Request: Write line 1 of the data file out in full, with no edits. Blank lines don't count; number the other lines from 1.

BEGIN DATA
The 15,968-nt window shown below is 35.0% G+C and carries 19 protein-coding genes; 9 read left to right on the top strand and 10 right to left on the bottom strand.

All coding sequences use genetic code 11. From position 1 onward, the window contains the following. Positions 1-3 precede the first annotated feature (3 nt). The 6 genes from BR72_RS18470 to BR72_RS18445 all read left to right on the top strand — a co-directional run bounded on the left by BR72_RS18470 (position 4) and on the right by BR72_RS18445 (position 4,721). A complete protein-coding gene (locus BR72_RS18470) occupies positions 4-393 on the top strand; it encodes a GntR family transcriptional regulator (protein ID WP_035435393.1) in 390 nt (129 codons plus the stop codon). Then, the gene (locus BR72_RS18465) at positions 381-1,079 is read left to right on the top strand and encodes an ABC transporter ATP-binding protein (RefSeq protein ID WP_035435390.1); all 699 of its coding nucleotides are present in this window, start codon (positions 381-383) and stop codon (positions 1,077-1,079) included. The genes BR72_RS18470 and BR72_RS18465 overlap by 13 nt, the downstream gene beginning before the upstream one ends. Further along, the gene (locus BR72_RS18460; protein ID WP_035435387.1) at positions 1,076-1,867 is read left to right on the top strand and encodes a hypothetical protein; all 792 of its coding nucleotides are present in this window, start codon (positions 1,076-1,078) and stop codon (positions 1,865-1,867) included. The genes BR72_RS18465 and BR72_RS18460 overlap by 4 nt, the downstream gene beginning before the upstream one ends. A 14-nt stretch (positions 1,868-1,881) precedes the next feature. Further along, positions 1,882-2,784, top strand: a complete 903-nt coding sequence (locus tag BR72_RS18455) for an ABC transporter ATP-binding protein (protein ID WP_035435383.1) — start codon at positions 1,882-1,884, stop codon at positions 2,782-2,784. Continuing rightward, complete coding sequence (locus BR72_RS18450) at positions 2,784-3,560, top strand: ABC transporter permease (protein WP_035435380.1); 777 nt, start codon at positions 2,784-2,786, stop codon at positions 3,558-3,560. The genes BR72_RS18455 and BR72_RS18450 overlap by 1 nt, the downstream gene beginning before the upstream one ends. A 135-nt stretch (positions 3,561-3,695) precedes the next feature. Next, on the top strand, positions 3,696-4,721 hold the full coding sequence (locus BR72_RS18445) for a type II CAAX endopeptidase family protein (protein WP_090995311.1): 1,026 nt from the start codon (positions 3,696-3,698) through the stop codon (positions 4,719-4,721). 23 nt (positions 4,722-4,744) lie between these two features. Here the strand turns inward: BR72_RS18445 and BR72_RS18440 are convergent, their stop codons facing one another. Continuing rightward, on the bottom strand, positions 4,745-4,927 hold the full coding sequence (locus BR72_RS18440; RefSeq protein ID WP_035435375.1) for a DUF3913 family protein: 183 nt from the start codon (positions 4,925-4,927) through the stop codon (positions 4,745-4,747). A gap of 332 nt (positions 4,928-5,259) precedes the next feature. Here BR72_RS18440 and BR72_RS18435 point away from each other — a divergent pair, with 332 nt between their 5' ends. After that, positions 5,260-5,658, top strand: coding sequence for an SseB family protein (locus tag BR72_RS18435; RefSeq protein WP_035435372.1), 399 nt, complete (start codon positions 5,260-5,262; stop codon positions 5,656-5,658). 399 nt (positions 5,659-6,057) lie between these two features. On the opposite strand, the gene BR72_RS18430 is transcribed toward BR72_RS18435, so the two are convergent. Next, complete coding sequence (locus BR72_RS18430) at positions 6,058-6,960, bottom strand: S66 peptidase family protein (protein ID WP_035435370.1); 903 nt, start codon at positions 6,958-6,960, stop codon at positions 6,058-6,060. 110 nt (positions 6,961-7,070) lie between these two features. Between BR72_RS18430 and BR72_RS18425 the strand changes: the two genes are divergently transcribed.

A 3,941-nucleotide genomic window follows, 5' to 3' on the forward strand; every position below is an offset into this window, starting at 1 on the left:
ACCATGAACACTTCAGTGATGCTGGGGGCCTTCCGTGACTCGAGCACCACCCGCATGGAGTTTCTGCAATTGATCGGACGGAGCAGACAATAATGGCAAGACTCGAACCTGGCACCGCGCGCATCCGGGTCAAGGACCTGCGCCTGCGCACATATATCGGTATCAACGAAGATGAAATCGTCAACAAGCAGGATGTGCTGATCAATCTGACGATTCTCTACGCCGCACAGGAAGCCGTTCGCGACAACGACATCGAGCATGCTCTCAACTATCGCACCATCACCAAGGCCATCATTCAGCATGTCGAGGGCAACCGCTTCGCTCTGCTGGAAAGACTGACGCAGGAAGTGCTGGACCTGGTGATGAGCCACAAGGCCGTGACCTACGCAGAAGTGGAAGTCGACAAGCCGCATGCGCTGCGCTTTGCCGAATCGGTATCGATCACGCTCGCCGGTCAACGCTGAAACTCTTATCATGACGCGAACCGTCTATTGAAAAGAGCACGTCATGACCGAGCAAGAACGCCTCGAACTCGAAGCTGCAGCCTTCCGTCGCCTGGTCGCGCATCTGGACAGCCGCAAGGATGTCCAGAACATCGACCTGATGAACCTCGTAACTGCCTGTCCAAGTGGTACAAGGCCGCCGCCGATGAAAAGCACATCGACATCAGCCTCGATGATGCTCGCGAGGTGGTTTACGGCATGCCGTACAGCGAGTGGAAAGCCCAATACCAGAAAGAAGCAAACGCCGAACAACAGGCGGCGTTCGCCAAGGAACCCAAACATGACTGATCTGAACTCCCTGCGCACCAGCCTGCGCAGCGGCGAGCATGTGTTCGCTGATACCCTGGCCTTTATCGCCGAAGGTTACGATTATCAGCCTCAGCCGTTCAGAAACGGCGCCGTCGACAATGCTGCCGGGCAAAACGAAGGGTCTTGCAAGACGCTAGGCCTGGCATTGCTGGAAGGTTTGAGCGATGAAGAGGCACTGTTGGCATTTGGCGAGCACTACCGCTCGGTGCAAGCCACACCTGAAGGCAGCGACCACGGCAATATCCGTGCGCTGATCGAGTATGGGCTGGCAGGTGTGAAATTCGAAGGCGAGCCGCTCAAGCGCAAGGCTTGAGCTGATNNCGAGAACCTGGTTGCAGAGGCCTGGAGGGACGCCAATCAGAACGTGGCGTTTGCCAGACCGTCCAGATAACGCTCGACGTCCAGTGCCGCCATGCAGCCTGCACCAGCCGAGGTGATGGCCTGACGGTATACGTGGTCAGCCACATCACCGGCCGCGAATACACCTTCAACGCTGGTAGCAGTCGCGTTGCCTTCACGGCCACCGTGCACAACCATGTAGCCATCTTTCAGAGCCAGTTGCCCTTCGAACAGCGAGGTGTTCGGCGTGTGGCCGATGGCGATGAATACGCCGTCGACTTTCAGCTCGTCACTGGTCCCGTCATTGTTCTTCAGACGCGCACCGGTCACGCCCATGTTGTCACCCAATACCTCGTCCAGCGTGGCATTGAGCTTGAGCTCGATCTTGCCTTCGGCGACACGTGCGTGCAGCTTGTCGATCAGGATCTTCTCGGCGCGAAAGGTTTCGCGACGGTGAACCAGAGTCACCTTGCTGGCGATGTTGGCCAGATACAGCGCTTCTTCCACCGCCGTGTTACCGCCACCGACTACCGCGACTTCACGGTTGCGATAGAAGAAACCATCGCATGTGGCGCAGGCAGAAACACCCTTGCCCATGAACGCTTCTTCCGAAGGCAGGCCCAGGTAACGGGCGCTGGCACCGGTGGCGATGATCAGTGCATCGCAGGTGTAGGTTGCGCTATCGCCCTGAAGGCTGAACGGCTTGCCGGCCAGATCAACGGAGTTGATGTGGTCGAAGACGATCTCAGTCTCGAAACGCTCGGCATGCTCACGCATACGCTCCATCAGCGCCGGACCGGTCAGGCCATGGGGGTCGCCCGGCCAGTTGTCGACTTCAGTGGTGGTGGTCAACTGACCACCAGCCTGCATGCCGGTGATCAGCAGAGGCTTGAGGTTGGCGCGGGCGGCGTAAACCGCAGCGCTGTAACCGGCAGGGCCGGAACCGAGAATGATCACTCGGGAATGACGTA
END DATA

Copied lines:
The 15,968-nt window shown below is 35.0% G+C and carries 19 protein-coding genes; 9 read left to right on the top strand and 10 right to left on the bottom strand.